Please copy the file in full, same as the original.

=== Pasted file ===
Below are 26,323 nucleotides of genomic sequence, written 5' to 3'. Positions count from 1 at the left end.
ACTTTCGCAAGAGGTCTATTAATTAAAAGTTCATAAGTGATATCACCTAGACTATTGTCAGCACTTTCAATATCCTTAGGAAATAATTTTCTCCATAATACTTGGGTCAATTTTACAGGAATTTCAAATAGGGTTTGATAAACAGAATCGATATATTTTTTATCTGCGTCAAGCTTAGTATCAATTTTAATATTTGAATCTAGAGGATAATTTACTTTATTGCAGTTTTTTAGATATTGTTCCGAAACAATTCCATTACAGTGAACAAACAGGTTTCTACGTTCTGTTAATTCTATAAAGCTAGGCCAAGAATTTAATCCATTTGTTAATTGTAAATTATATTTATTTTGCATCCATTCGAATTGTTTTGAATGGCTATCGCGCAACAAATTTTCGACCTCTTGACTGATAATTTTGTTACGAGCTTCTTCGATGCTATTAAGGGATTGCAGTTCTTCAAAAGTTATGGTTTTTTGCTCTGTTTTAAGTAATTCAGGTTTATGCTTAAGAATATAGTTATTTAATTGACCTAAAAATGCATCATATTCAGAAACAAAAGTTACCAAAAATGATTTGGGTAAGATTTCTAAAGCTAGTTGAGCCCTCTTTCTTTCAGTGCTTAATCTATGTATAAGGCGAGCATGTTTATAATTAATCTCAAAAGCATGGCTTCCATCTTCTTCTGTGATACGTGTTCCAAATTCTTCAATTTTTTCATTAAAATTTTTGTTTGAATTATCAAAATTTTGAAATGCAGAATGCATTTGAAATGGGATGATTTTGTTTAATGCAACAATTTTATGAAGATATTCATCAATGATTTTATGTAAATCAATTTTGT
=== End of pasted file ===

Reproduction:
Below are 26,323 nucleotides of genomic sequence, written 5' to 3'. Positions count from 1 at the left end.
ACTTTCGCAAGAGGTCTATTAATTAAAAGTTCATAAGTGATATCACCTAGACTATTGTCAGCACTTTCAATATCCTTAGGAAATAATTTTCTCCATAATACTTGGGTCAATTTTACAGGAATTTCAAATAGGGTTTGATAAACAGAATCGATATATTTTTTATCTGCGTCAAGCTTAGTATCAATTTTAATATTTGAATCTAGAGGATAATTTACTTTATTGCAGTTTTTTAGATATTGTTCCGAAACAATTCCATTACAGTGAACAAACAGGTTTCTACGTTCTGTTAATTCTATAAAGCTAGGCCAAGAATTTAATCCATTTGTTAATTGTAAATTATATTTATTTTGCATCCATTCGAATTGTTTTGAATGGCTATCGCGCAACAAATTTTCGACCTCTTGACTGATAATTTTGTTACGAGCTTCTTCGATGCTATTAAGGGATTGCAGTTCTTCAAAAGTTATGGTTTTTTGCTCTGTTTTAAGTAATTCAGGTTTATGCTTAAGAATATAGTTATTTAATTGACCTAAAAATGCATCATATTCAGAAACAAAAGTTACCAAAAATGATTTGGGTAAGATTTCTAAAGCTAGTTGAGCCCTCTTTCTTTCAGTGCTTAATCTATGTATAAGGCGAGCATGTTTATAATTAATCTCAAAAGCATGGCTTCCATCTTCTTCTGTGATACGTGTTCCAAATTCTTCAATTTTTTCATTAAAATTTTTGTTTGAATTATCAAAATTTTGAAATGCAGAATGCATTTGAAATGGGATGATTTTGTTTAATGCAACAATTTTATGAAGATATTCATCAATGATTTTATGTAAATCAATTTTGT